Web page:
The Alexandra Botanic Garden contains many woody specimens organized in plant families, along with a series of small wetland habitats and meanders.

The garden begins at Paramecium Pond, the most prominent landmark in the Botanic Gardens, and a thriving spot for bird-watching, relaxing on the nearby bench, and observing the birches (Betula spp.), azaleas (Rhododendron spp.) , highbush blueberries (Vaccinium corymbosum) and water lilies (Nymphaea odorata). A small brook feature known as the Silver Thread winds through the garden from a (dry as of 2021) waterfall at the east end of the campus, with several small ponds including along the main garden path. Notable trees include a Kentucky coffee tree (Gymnocladus dioicus), Japanese weeping cherry (Prunus yedoensis 'Shindare yoshino'), tulip tree (Liriodendron tulipifera), dawn redwood (Metasequoia glyptostroboides) and some 300 year old white oaks (Quercus alba) that pre-date the founding of the college. Learn about some featured areas below.

Paramecium Pond

This favorite spot welcomes visitors into the Alexandra Botanic Gardens from College Road. The well-studied pond gets its name from the microbes that biology classes study. Many other forms of life can be found here too - turtles sunning on a log, a great blue heron fishing for lunch, red-winged blackbirds and grackles calling. Geology and environmental science classes stealthily monitor the temperature and quality of this constructed water body - look for a red ball floating in the pond! There's a lovely bench to rest and reflect.

Great Meadow & Wet Meadow

A cool season grass meadow, and a diverse wet meadow, are maintained near Paramecium Pond. These special habitats are biodiversity hot spots, attracting many pollinators, amphibians, and other critters. The meadows are mowed 1-2 times per year, using ecological, wildlife-friendly practices.

Maple Swamp

Just across the path from Paramecium Pond, this important wetland is home to beautiful red maples, silver maples, and many critters that thrive in a reliably wet habitat. You may spot wood ducks and mallards raising ducklings, or hear choruses of mating toads and frogs. Rain or drought changes the water level of this dynamic ecosystem!

Bog Garden

The Bog Garden, established in summer 2011, was hand-dug by an all-women crew of Wellesley College interns, faculty, and staff, in a naturaent to Paramecium Pond. The plants are in a mixture of native soil, peat and sand that has been laid in a perforated pond liner so that the soil retains water and drains slowly. During dry periods, the bog is watered so that it remains moist. Screens cover the Calopogon orchids to prevent rodents from digging them up and eating them. Other species in the garden include cranberry, sheep laurel, Labrador tea, nodding ladies tresses, yellow pitcher plants and purple pitcher plants. All of these native plants are well adapted to the wet, nutrient-poor conditions of a bog.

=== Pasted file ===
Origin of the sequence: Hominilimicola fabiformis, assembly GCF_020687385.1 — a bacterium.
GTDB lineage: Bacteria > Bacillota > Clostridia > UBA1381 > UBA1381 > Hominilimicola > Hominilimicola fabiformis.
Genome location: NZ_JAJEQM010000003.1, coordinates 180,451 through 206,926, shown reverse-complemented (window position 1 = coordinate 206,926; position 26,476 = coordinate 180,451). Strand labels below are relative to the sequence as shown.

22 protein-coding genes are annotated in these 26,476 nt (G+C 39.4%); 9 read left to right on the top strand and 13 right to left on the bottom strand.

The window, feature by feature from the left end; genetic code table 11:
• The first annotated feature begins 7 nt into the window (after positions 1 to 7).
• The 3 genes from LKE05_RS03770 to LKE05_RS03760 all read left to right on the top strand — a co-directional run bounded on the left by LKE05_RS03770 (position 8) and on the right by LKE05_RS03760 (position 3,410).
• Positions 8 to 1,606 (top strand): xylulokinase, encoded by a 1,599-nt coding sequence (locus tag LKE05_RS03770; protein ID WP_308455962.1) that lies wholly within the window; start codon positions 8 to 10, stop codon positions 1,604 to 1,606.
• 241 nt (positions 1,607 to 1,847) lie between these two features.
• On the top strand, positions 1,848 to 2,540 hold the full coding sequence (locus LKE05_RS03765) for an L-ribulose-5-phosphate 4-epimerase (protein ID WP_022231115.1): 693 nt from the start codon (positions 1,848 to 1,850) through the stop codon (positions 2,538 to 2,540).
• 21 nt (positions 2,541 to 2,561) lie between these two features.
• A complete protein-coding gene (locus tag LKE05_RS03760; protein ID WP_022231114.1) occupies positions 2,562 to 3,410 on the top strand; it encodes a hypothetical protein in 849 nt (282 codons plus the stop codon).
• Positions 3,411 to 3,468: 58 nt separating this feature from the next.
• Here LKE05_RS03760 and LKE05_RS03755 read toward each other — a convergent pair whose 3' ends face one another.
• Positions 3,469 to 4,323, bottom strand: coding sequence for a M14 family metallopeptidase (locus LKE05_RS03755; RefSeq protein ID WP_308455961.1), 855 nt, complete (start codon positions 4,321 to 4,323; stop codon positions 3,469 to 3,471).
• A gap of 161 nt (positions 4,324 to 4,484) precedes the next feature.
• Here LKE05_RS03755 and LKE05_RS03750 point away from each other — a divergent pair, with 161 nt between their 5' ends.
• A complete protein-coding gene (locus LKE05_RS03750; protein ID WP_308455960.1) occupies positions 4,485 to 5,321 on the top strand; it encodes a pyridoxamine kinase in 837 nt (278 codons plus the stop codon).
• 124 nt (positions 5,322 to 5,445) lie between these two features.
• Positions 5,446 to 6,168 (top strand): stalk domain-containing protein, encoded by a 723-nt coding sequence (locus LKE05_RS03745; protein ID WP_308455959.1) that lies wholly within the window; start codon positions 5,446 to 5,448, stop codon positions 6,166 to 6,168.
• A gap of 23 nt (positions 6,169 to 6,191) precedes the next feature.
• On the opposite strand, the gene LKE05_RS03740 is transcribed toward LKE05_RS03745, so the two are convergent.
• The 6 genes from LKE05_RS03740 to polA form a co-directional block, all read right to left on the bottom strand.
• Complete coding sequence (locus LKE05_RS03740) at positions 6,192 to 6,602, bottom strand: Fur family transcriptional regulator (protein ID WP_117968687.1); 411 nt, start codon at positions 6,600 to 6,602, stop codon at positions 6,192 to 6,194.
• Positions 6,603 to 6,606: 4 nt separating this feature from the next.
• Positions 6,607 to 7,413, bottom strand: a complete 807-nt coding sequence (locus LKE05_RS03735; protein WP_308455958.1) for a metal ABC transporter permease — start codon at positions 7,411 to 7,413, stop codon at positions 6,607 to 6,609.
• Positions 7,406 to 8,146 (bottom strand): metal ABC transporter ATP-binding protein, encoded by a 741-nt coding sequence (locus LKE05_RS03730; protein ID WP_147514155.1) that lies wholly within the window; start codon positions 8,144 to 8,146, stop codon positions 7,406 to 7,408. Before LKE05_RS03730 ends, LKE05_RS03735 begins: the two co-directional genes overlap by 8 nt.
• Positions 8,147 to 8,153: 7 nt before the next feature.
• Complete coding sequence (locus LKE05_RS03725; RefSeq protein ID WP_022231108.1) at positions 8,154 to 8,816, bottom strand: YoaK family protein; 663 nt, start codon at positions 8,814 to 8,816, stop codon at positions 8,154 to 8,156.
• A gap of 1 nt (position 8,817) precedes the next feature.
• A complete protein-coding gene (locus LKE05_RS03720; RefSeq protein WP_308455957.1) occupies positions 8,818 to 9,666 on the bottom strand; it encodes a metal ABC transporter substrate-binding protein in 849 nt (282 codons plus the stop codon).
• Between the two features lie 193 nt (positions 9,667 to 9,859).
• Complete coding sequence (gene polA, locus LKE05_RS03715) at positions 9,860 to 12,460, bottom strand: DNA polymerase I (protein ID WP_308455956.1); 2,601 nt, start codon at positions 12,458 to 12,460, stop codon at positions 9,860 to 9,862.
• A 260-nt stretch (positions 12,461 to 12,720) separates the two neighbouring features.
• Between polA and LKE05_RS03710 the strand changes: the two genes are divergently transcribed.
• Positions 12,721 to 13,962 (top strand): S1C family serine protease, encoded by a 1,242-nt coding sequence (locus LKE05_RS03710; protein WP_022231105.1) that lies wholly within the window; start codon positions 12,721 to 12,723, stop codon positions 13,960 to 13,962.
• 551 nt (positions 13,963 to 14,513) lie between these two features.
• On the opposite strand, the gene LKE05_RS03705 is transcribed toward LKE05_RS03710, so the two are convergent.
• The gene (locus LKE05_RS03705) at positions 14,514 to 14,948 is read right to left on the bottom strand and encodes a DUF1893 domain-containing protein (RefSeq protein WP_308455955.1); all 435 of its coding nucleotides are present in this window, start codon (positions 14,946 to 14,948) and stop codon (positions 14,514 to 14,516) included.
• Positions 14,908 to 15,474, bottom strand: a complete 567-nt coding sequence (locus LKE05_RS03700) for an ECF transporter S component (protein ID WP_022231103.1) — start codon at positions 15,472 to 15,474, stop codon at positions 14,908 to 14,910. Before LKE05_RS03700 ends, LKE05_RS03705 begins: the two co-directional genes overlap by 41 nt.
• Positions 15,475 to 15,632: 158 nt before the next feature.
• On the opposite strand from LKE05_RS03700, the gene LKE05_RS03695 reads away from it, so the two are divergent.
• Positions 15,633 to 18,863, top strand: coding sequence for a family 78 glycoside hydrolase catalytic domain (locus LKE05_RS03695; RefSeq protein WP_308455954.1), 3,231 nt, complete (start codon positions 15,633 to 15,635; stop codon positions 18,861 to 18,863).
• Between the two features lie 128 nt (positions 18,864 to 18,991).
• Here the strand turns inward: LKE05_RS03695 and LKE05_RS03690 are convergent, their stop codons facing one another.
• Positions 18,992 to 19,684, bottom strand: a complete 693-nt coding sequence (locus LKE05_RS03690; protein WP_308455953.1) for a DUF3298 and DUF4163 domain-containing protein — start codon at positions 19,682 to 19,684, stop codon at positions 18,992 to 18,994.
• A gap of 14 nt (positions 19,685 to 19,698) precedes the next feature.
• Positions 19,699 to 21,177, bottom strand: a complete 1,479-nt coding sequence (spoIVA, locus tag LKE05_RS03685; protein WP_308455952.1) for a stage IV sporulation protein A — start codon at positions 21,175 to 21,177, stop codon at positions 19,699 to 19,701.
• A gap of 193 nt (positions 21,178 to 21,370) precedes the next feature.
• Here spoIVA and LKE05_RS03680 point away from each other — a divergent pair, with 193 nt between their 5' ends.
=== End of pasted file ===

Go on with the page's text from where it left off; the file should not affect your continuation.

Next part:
Molly’s Garden

Molly's Garden, named in memory of former Dean of Students Molly Campbell '60 and designed by her daughter Alison Campbell, is situated along the banks of the Silver Thread, near where it empties into Paramecium Pond. It is a spot of beauty throughout the growing season, from the first purple primroses in April through the last asters of October.

Olde Labyrinth

The labyrinth is located north of Paramecium Pond, in a quiet setting with views of nearby Molly's Garden and Galen Stone Tower. It was built in April 2017 by students in conjunction with the Office of Religious and Spiritual Life, and made possible by the generosity of Laura Becker-Lewke ’77. The labyrinth is constructed of tree rounds and branches that have fallen on campus, and is lit by solar lanterns at night. In the center is a slab from a 130-foot beech tree planted by Wellesley College founder Henry Durant that blew down in a storm in 2016. Visitors are encouraged to quiet their minds and focus on walking the path that leads to the center of the labyrinth and then back out. Note: Over time, this labyrinth has been allowed to decompose back into the Earth. You can find the remnants, and nearby a new, accessible labyrinth was constructed just outside the Botanic Gardens, by Munger Meadow.

“A labyrinth is not the same as a maze, which has multiple entrances and exits as well as dead ends,” says Tiffany Steinwert, Dean of Religious and Spiritual Life. “In a labyrinth, there is only one 'door.' The path in gives you a chance to release the concerns you are carrying and focus on the present moment. When you come to the center you are invited to open yourself to receive insight from your journey. The walk out is about returning and integrating that wisdom and knowledge into your life.”


The child for whom this garden was named was the daughter of Cordenio and Mary Severance, a member of the college's Class of 1885. Alexandra died at the age of six, and her parents wished to memorialize her with a garden that would perpetually bear the little girl's name. Its beauty was to reflect Alexandra's own. In 1906, the Severances donated funds to establish the Alexandra Botanic Garden.